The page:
Minardi went on to say that you should get your Suica card — an e-money card that can be used for public transportation — at the airport and fill it there.
‘You need to bring multiple portable chargers,’ she insisted. ‘Your phone will die all the time because you’re out, or [at least] we were, from 7 a.m. until 10 p.m.’
As for the flight, which is 12 hours from Los Angeles to Tokyo, she recommended getting a foot hammock, which is a travel-sized footrest.
‘Just trust me. Google it… It will change the game,’ she said.
Minardi also wished she packed less because she ‘ended up buying so many jackets’ while shopping.
Minardi insisted you need multiple portable chargers because she and her friends were out from 7 a.m. to 10 a.m. every day
‘I really wish I would have learned [how to say] “thank you,” “please,” and “excuse me” in Japanese before going,’ she admitted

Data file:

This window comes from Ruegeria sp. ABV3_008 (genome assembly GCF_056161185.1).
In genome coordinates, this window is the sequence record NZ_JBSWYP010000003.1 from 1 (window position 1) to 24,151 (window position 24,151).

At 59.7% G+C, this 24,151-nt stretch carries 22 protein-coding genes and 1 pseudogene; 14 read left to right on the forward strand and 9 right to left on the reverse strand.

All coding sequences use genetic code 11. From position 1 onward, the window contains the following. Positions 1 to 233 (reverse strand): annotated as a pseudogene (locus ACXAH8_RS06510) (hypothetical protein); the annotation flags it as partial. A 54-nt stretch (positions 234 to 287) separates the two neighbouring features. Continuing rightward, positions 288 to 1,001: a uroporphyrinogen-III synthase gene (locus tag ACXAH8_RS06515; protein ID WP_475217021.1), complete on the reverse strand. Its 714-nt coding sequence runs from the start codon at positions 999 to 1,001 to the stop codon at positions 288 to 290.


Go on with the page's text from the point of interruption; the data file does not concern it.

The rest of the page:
Minardi’s final tip was not to plan too much before you go, but she later clarified that ‘reservations are essential’ when it comes to dining and attractions
‘If you find something really amazing, get like five of them if they’re not that expensive, so you can give them as gifts to people,’ she said. ‘I did this and it was the best thing ever.’
Minardi’s final tip was not to plan too much before you go, but many viewers were quick to note that reservations are key in Japan.
‘Reservations are ESSENTIAL!’ she agreed in the comments. ‘Just don’t have your days fully packed so you can enjoy and find new things.’
Minardi’s video has been viewed 1.9 million times and received more than 1,000 comments in April.
It was also recently shared on the Travel Japan 365 TikTok page, where it has earned another half a million views.
‘Just spent 2 weeks in Japan for the first time 3 months ago, and this list is spot on!’ one person responded.
‘Get the Suica card in your Apple wallet. Note you can only use a Mastercard. This way you can tap your phone to pay for the trains and buses,’ someone else added.
‘Most places DO NOT take cards. You can get cash from any convenience store ATM,’ another commented.
Source: Read Full Article